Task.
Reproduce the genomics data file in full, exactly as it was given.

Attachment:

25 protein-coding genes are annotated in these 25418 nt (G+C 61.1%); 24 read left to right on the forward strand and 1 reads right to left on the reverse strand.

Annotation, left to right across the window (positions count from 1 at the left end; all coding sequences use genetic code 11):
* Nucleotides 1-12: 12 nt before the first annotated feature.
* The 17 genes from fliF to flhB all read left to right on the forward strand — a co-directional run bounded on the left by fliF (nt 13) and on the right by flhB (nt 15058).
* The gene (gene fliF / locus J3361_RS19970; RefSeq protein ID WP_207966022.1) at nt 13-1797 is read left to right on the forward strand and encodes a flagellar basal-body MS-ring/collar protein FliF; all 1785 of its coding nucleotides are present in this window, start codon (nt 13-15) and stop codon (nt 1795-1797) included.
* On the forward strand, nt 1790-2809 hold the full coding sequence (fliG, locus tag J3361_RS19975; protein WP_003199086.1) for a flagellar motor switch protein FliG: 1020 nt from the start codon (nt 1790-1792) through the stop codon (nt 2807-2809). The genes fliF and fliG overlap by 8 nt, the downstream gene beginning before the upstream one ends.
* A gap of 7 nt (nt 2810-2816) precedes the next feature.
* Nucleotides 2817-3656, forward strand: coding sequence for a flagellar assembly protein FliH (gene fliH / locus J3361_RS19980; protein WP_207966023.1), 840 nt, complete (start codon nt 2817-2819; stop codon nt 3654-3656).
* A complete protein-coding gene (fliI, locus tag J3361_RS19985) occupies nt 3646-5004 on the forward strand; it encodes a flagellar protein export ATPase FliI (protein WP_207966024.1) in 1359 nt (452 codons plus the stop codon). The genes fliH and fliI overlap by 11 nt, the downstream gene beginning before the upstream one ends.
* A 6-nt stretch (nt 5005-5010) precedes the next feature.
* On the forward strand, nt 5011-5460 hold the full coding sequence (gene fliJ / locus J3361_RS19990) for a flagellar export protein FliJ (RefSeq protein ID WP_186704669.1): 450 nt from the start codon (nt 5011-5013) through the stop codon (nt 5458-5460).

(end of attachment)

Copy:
25 protein-coding genes are annotated in these 25418 nt (G+C 61.1%); 24 read left to right on the forward strand and 1 reads right to left on the reverse strand.

Annotation, left to right across the window (positions count from 1 at the left end; all coding sequences use genetic code 11):
* Nucleotides 1-12: 12 nt before the first annotated feature.
* The 17 genes from fliF to flhB all read left to right on the forward strand — a co-directional run bounded on the left by fliF (nt 13) and on the right by flhB (nt 15058).
* The gene (gene fliF / locus J3361_RS19970; RefSeq protein ID WP_207966022.1) at nt 13-1797 is read left to right on the forward strand and encodes a flagellar basal-body MS-ring/collar protein FliF; all 1785 of its coding nucleotides are present in this window, start codon (nt 13-15) and stop codon (nt 1795-1797) included.
* On the forward strand, nt 1790-2809 hold the full coding sequence (fliG, locus tag J3361_RS19975; protein WP_003199086.1) for a flagellar motor switch protein FliG: 1020 nt from the start codon (nt 1790-1792) through the stop codon (nt 2807-2809). The genes fliF and fliG overlap by 8 nt, the downstream gene beginning before the upstream one ends.
* A gap of 7 nt (nt 2810-2816) precedes the next feature.
* Nucleotides 2817-3656, forward strand: coding sequence for a flagellar assembly protein FliH (gene fliH / locus J3361_RS19980; protein WP_207966023.1), 840 nt, complete (start codon nt 2817-2819; stop codon nt 3654-3656).
* A complete protein-coding gene (fliI, locus tag J3361_RS19985) occupies nt 3646-5004 on the forward strand; it encodes a flagellar protein export ATPase FliI (protein WP_207966024.1) in 1359 nt (452 codons plus the stop codon). The genes fliH and fliI overlap by 11 nt, the downstream gene beginning before the upstream one ends.
* A 6-nt stretch (nt 5005-5010) precedes the next feature.
* On the forward strand, nt 5011-5460 hold the full coding sequence (gene fliJ / locus J3361_RS19990) for a flagellar export protein FliJ (RefSeq protein ID WP_186704669.1): 450 nt from the start codon (nt 5011-5013) through the stop codon (nt 5458-5460).